Recent evidence suggests an extraterrestrial contribution to the End Pleistocene extinctions. Sediments at the base of a carbon-rich, dark layer dating to ~12.9 ka contain magnetic grains, microspherules, elevated Ir, fullerenes with abundant 3He, and other evidence consistent with extraterrestrial impact [1]. To test the possibility that combustion of the impactor, carbon-bearing rocks, or biomass could have been triggered by the impact (as hypothesized at the End Cretaceous 65 Ma ago [2]), we searched for soot in a variety of Clovis-age sites marked by this dark layer in North America, Germany, and Belgium. Thirty-eight samples from the following North American sites were studied: Carolina Bays at Blackville and Myrtle Beach, SC; Murray Springs, AZ; Chobot Site, Alberta, Canada; Blackwater Draw, Clovis, NM; Glacial Lake Hind, Manitoba, Canada; Daisy Cave, San Miguel Channel Island, Santa Barbara. Four samples from the Usselo Horizon in Schleswig-Holstein and one sample from Lommel, Belgium were also analyzed. Dissolution and analysis procedures were based on those used successfully for detecting soot from impact- produced wildfires at the Cretaceous-Tertiary (K/T) boundary [3, 4, 5]. Reduced carbon was isolated from sediments using HCl and HCl/HF. Elemental carbon was separated from organic carbon by acidic dichromate oxidation. Any remaining minerals were removed from carbonaceous residues using sodium metatungstate density separation. The elemental carbon of interest (soot) was identified and characterized using SEM imaging and quantified by weighing and particle size analysis. Two of the samples contained significant quantities of soot: Murray Springs, AZ, with a soot content of 21 ± 5 ppm; and Carolina Bay, Blackville, SC, with a soot content of 1969 ± 167 ppm. None of the remaining End Pleistocene samples studied showed significant soot contents. Negative results do establish that surface contamination by soot was not a problem, even though some sample locations were undoubtedly close to automobile traffic or possible natural biomass fires. The magnitude and location of the End Pleistocene bolide is unknown and so it is impossible to predict the magnitude of any fires triggered by the impact. The presence of significant soot, however, especially the large amount at the Carolina Bay, suggests that significant burning at the very least occurred near that location ~12.9 ka ago. The fire that produced the observed soot might have been regional, or perhaps soot was initially deposited at additional sites but simply not preserved. These questions will be addressed by analyzing more End Pleistocene samples. [1] Firestone R.B., West A., Kennett J.P., Becker L., Bunch T.E., et al., Proceedings of the National Academy of Sciences, submitted. [2] Wolbach W. S., Lewis R. S., and Anders E. (1985) Science 230, 167-170. [3] Wolbach W.S., Gilmour I., Anders E., Orth C.J., and Brooks R.R. (1988) Nature 334, 665-669. [4] Wolbach W.S. and Anders E. (1989) Geochimica et Cosmochimica Acta 53, 1637-1647. [5] Wolbach W.S., Gilmour I., and Anders E. (1990) In: Global Catastrophes in Earth History (eds. V.L. Sharpton and P. Ward). Geological Society of America Special Paper 247, 391-400.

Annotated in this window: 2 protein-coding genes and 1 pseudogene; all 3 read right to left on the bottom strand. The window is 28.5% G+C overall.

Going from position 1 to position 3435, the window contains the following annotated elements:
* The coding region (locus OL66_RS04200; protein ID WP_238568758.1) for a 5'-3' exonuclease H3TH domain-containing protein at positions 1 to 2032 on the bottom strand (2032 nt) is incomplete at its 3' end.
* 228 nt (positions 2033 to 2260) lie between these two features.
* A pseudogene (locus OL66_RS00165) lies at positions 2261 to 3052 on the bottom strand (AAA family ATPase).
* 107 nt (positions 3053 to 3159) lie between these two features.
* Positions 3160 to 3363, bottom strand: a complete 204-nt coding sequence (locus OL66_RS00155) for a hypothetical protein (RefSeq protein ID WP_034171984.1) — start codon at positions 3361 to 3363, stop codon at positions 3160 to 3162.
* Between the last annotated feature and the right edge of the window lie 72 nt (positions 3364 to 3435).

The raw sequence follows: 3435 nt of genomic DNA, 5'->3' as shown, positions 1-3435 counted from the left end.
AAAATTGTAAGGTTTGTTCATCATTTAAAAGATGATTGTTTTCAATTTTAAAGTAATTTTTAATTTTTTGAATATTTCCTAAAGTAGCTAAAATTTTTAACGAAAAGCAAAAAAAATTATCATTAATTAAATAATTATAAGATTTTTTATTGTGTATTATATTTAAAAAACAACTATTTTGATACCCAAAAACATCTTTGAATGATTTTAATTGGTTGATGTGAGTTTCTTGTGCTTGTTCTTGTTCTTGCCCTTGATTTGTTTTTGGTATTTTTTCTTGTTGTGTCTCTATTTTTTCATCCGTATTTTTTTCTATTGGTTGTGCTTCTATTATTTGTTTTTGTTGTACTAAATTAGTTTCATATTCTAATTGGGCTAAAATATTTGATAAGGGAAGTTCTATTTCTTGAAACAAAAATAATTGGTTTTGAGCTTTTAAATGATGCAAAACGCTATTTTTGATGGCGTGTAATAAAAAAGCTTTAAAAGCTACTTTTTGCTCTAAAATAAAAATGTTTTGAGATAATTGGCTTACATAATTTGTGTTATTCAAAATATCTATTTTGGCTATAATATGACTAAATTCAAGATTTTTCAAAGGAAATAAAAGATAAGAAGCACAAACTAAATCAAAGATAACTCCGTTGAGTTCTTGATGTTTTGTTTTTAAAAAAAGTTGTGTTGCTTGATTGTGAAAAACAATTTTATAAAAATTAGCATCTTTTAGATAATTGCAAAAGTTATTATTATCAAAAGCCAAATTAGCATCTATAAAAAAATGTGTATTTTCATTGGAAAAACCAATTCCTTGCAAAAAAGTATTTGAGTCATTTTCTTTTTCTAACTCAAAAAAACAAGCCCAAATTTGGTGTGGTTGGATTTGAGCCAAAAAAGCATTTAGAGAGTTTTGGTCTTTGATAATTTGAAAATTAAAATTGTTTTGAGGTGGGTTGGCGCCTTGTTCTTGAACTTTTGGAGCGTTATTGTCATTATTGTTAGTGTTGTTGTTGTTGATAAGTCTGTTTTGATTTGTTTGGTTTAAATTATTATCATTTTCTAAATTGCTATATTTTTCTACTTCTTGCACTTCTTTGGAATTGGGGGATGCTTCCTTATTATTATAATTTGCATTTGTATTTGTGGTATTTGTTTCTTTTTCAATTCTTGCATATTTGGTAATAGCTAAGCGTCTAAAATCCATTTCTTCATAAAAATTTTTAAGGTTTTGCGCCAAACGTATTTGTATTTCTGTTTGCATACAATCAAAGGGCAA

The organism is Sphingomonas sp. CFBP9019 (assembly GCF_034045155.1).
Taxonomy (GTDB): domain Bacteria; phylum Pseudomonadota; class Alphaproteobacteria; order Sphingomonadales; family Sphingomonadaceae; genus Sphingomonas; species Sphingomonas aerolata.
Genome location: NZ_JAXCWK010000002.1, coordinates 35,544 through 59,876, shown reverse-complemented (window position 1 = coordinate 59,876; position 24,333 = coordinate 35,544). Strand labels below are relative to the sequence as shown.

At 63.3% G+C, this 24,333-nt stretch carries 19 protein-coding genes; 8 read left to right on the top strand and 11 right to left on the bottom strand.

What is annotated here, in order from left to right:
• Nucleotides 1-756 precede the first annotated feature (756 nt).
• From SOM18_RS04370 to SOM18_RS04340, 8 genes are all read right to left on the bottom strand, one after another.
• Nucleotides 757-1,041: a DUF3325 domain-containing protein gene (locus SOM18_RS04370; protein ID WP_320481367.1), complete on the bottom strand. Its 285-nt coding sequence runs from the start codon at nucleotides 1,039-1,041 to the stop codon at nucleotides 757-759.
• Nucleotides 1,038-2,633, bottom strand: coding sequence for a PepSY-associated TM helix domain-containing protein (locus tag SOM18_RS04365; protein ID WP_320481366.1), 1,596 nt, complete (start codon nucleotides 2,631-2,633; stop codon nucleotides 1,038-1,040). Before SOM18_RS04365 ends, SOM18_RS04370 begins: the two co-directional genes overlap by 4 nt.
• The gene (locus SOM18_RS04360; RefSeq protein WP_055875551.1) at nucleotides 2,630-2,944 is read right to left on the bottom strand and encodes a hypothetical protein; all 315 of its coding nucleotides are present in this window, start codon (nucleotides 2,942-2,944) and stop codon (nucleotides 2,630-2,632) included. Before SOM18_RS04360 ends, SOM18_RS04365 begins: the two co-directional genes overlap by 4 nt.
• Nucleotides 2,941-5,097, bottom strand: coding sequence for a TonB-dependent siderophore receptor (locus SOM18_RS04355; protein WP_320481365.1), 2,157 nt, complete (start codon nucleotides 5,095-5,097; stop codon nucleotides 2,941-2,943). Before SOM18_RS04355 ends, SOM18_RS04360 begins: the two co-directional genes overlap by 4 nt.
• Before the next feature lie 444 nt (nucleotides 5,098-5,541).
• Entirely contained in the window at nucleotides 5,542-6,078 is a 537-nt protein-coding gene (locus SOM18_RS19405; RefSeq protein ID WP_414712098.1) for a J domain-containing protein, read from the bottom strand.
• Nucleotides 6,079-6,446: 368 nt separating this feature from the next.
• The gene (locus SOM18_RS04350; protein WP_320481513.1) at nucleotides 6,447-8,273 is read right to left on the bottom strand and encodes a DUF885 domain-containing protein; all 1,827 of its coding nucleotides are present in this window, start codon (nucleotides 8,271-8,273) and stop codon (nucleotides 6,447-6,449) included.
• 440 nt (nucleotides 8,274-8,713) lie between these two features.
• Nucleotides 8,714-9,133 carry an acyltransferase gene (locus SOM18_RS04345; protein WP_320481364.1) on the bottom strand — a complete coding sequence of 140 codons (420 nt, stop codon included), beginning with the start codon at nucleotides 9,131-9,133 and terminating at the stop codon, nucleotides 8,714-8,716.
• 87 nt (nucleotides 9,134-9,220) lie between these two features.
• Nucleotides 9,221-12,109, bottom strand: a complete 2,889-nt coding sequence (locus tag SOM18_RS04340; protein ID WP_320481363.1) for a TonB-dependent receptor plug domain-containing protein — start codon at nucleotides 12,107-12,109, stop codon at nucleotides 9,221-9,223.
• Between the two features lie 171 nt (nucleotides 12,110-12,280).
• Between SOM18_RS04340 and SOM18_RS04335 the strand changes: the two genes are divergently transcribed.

PP43A-04  

Did a Bolide Impact Trigger the Younger Dryas and Wipe Out American Megafauna? A Skeptic's Reaction to an Intriguing Hypothesis.

* Fiedel, S J (sfiedel@louisberger.com), Louis Berger Group, 2445 M St. NW, Suite 400, Washington, DC 20037, United States

Perhaps there is credible physical evidence of a bolide impact in North America at 12,900 cal BP. However, several incongruous aspects of the paleoclimatic, archaeological, and faunal records of the Terminal Pleistocene must be addressed to allay skepticism about the hypothesis of dramatic effects upon humans or megafauna: 1) Paleoindian populations (e.g., Folsom, Dalton) thrived after the Younger Dryas (YD) onset; 2) megafauna, including giant sloths were wiped out in Florida, but medium-sized sloths in the Caribbean islands (including Cuba) survived into the mid-Holocene; 3) South American megafauna survived until at least 12,500 cal BP, probably longer; why was there not a synchronous extinction? 4) Late Pleistocene cold reversals in Antarctica and southern South America are not synchronous with the YD; 5) Bison and grizzly survived, and elk and moose expanded into North America in the Terminal Pleistocene-Early Holocene; why did they survive and thrive? 6) Mammoths survived on Wrangel Island and probably in pockets in Siberia well into the Holocene; why did the supposed impact in the Arctic not wipe them out? 7) Finally, the YD ended at 11,590 cal BP even more abruptly than it began (over less than a decade); does this require another impact? If not, why does the YD onset call for an extraterrestrial trigger?


PP43A-05  

How Many Mammoths Died at the End of the Pleistocene?

* Haynes, G (gahaynes@unr.edu), University of Nevada, Reno, Anthropology Department (ABB 506), Reno, NV 89557-0096, United States

The extinction risks of Clovis-era mammoths and mastodons in North America may be roughly estimated in two ways: One method of estimating total numbers relies on the average density of related modern analogues, such as living elephants, and is based on the maximum extent of occurrence (the "range") of each extinct taxon examined. A second method of estimating populations roughly converts fossil record counts to population size based on documented "live-to-dead" ratios derived from actualistic studies of related modern taxa. The total number of megamammals alive just before extinction was probably surprisingly low.